Comedian John Mulaney Checks into Rehab for Substance Use Issues
What happened: Comedian John Mulaney has checked into rehab to address substance use issues, according to People. In a 2019 interview with Esquire, Mulaney discussed his history of addiction to alcohol and drugs. Mulaney said he started to drink at 13 because Mulaney thought people found him funnier after he drank. Mulaney first became sober when he was 23 after recognizing he was “out of control.” Mulaney’s rep has not responded publicly to the news.
Much love to John Mulaney and anyone else struggling with addiction right now. There is hope and there is help. Please don't feel embarrassed asking for it. It's a disease like anything else and there are tools and steps to make you feel better. We need you healthy and well. <3 https://t.co/o3HajuTE7O
— Molly Knight (@molly_knight) December 21, 2020
The Frontlines: Managing addiction and maintaining sobriety is a life-long journey for many. Relapse is also common, and part of the process for many people. Due to isolation, stress and lack of services during COVID-19, some people who live with addiction have struggled with sobriety.
- According to a 2007 paper, the rate of relapse from alcohol use is around 38% for people who receive ongoing treatment and support like Alcoholics Anonymous versus 60% for those who achieve sobriety without treatment.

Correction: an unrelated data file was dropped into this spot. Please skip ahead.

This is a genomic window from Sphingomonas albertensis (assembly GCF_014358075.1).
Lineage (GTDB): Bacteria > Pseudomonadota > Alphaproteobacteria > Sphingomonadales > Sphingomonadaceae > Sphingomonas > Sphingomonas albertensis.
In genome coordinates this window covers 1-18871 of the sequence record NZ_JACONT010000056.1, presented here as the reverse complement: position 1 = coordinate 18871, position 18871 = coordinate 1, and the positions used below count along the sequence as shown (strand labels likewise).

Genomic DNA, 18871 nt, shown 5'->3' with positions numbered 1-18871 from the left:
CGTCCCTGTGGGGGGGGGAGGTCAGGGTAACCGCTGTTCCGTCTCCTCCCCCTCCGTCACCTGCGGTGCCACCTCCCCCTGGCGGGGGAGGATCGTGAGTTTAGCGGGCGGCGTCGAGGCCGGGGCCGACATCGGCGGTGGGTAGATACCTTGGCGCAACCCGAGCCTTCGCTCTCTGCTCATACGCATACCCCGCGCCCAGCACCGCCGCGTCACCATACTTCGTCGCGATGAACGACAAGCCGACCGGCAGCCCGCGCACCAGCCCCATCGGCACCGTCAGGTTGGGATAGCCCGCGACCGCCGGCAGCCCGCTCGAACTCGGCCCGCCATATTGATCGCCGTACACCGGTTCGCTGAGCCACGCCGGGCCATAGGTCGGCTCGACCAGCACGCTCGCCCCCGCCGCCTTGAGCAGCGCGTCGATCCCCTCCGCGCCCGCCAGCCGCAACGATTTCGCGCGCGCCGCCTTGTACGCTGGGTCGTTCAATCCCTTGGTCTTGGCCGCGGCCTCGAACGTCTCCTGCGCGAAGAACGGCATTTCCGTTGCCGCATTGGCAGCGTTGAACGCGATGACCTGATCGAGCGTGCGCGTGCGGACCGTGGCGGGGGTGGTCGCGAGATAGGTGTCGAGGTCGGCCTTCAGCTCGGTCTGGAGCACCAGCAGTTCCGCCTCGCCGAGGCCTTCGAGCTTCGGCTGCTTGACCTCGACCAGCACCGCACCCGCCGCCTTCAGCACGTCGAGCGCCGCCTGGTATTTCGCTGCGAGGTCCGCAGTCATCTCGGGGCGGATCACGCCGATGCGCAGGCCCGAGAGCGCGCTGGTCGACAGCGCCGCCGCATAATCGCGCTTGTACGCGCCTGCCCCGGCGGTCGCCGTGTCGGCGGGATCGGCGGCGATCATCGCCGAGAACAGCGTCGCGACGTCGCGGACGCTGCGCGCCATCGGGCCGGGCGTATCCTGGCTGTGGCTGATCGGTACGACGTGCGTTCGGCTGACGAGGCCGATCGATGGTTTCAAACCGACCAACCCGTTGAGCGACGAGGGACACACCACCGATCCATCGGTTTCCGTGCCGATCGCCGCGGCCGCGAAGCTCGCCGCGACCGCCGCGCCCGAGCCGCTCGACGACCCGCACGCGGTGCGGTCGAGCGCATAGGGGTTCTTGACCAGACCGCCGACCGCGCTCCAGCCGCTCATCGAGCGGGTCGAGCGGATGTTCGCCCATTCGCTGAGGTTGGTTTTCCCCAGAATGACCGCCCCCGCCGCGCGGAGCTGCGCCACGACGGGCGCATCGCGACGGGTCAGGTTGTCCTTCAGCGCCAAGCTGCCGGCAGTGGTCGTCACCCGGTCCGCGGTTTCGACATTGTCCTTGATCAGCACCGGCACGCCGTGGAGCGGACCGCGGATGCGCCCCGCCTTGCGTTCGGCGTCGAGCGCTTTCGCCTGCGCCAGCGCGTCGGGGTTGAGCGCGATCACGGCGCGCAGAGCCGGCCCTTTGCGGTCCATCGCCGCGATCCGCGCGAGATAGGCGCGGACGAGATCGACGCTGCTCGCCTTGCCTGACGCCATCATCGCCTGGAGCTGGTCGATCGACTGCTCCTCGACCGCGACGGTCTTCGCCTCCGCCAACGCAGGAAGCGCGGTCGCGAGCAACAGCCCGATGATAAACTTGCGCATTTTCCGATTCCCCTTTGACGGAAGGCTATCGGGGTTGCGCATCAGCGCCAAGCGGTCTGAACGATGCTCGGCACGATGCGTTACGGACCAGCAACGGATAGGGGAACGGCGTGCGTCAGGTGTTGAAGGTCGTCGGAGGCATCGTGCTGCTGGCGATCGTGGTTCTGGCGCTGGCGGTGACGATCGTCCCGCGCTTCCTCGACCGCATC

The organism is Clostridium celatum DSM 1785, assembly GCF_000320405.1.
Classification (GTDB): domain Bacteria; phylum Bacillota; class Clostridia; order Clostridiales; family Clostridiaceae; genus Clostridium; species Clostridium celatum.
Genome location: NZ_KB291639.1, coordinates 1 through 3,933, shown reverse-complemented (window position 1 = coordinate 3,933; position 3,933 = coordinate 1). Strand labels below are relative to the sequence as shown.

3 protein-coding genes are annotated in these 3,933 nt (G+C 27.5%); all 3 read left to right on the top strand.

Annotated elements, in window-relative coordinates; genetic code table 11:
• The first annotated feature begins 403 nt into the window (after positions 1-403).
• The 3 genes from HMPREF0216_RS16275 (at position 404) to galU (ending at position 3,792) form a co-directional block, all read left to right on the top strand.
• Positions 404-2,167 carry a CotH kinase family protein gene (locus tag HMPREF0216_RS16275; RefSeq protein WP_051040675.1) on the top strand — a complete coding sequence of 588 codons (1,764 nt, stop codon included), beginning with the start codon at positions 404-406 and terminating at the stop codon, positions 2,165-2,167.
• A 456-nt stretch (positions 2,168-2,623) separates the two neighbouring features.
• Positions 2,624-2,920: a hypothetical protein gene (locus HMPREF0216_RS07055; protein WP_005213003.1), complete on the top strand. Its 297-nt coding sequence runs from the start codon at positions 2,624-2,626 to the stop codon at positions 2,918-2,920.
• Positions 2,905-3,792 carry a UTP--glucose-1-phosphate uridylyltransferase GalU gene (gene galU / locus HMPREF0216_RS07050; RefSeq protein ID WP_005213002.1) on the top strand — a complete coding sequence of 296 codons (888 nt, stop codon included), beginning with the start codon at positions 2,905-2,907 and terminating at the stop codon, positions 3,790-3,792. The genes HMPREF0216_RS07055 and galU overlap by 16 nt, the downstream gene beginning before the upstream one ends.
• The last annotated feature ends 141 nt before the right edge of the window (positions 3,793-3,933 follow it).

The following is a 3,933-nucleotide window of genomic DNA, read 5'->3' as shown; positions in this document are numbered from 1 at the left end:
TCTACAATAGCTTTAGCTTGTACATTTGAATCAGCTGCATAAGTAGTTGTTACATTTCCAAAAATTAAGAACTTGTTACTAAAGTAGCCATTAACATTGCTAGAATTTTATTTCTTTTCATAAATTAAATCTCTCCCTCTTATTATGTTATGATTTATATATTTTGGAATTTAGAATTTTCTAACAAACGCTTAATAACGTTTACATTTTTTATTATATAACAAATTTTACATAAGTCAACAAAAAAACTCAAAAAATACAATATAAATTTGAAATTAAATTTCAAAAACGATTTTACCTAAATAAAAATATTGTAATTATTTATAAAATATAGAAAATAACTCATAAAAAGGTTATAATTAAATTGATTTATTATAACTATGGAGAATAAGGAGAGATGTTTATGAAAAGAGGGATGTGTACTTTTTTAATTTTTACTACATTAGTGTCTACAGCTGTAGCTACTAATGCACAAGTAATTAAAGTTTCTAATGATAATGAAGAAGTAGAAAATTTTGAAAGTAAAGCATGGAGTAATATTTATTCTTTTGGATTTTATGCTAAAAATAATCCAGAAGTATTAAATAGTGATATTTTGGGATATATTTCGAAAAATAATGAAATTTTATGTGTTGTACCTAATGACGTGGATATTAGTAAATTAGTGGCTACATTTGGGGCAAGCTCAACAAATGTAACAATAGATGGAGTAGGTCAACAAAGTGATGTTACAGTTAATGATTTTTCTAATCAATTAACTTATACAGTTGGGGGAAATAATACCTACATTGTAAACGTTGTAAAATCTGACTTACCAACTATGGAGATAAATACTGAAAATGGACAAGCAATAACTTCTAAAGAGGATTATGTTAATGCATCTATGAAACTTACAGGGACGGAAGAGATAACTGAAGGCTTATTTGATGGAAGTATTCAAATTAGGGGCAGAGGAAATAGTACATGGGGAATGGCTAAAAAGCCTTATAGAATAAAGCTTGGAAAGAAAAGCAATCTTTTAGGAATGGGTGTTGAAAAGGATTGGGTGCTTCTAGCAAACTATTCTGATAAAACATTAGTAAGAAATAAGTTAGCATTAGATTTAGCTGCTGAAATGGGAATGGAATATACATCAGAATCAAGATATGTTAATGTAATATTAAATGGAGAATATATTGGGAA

- Some warning signs of an alcohol or drug relapse include elevated stress, behavior changes, loss of structure and loss of sense of control.
Get more on mental health: Sign up for our weekly newsletter.
A Mighty Voice: If a loved one struggles with addiction, it can be difficult to know how to help or what to do at all. Kimberly Zapata spoke to experts about what people should keep in mind. “While addiction can seem and feel hopeless, it’s not. Millions of Americans recover every year. What’s more, many ‘survivors’ go on to share the message. People who have recovered from a substance use disorder regularly mentor others. So try to remain positive. Remain enthusiastic, and know that as long as there is life, there is hope.” You can submit your first-person story, too.
From Our Community:
Other Things to Know: The holidays can be difficult for people who struggle with addiction and, especially if family is a major stressor. You can read first-hand experiences from members of our community below:
- On Learning to Swim: My First Sober Christmas
- How to Navigate Addiction Recovery During the Holidays
- What Christmas Means After the Loss of My Alcoholic Father
How to Take Action: If you are struggling with your sobriety, reach out for support. This could be your sponsor, a trusted loved one or professional treatment options. If you want to seek treatment, you can review some of your options on the Substance Abuse and Mental Health Services Administration’s website.
Image via Wikimedia Commons